Bradley Nagel of Bradley Built Engines brought a sledgehammer to Wednesday’s Street Divisi
As we entered our second day of qualifying, the sessions would be divided among four competitors in Xtreme Street, and four in Street. The Xtreme Division featured KMF Racing Engines with a 455ci SB2 Chevy, RCS Racing Engines fielding a radical Chevy big-block with the Pro Stock-style "Oldsmobile" cylinder heads, Mike Philips with a "real" Buick, and Dove Manufacturing running a conventional Ford FE big-block. Our Street competitors were represented by Dove Manufacturing running a vintage Ford SOHC big-block, a pair of big-block Mopars from RM Competition and Hinkle Performance Engines, and the lone Mopar small-block of the event from SKMFX Engines.
Randy Malik kicked off the day's qualifying in Street with his low-deck Mopar, based on a production 383 block topped with Procomp cylinder heads. The 403-cube Mopar produced as much as 573 hp in testing, but it wasn't enough to challenge the leaders from the previous day. Dove's exotic 493ci cammer Ford followed, and with over 650 peak horsepower showing, it was proving to be a stout piece, however, a component failure before completing the qualifying session torpedoed the team's score. Hinkle's 412-inch low-deck Mopar also showed promise, however, disaster struck when a freeze plug blew, flooding the dyno cell and leading to a DNF. Closing the field in Street was Jesse Robinson with an EngineQuest Magnum-headed Mopar small-block at 417 ci. The iron-headed Mopar performed admirably, but just didn't have the juice to pose a threat to the leaders. The second day competitors failed to meet the qualifying mark set the previous day.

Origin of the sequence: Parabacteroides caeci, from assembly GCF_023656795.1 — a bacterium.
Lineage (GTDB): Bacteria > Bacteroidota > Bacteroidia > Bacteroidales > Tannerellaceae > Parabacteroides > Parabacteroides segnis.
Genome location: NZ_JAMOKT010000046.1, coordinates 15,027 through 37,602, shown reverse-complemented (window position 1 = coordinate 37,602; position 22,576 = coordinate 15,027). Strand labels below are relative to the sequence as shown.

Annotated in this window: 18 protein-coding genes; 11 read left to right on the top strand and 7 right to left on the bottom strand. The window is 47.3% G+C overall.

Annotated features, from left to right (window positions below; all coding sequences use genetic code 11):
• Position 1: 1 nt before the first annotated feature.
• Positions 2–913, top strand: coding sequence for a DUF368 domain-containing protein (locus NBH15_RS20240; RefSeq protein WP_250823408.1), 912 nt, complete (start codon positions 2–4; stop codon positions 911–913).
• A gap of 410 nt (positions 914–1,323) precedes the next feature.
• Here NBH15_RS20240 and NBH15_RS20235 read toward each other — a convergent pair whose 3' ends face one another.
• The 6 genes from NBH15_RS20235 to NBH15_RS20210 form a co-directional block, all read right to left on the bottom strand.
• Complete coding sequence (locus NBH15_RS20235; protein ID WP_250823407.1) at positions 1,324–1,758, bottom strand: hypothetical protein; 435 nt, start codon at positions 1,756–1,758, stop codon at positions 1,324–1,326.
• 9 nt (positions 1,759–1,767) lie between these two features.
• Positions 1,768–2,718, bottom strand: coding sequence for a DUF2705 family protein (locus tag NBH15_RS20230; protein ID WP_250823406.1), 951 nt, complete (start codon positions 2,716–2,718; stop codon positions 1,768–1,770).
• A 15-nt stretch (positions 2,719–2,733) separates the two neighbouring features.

Nagel shattered the competition in Street, posting a score of 2,485.8, and making peak numbers of 675 hp and 606 lb-ft
Excitement filled the air as our Xtreme Division competition kicked off with KMF Racing's SB2 Chevy. These guys were clearly ready, performing flawlessly while churning out peak numbers of 911 hp and 692 lb-ft of torque for a score of 3,066.7. RCS Racing Engine's big-block Chevy closed on the 1,000hp mark, with peak output of 993 hp, but was short of KMF's score due to the larger cubic-inch factor determined by the engine's 499-inch displacement. Automotive Machine's 466-cube Buick was a real crowd pleaser, being a conventional Buick in a field of purpose-built race engine types. Although Phillips' mighty Buick presented no threat to the dedicated race powerplants, it proved seriously impressive, revving to the required 8,000 rpm and belting out over 800 hp in the process. Dove Manufacturing's FE Ford was the last on deck in Xtreme, but the effort ended in a DNF when a mysterious problem prevented the engine from obtaining the required 8,000 rpm.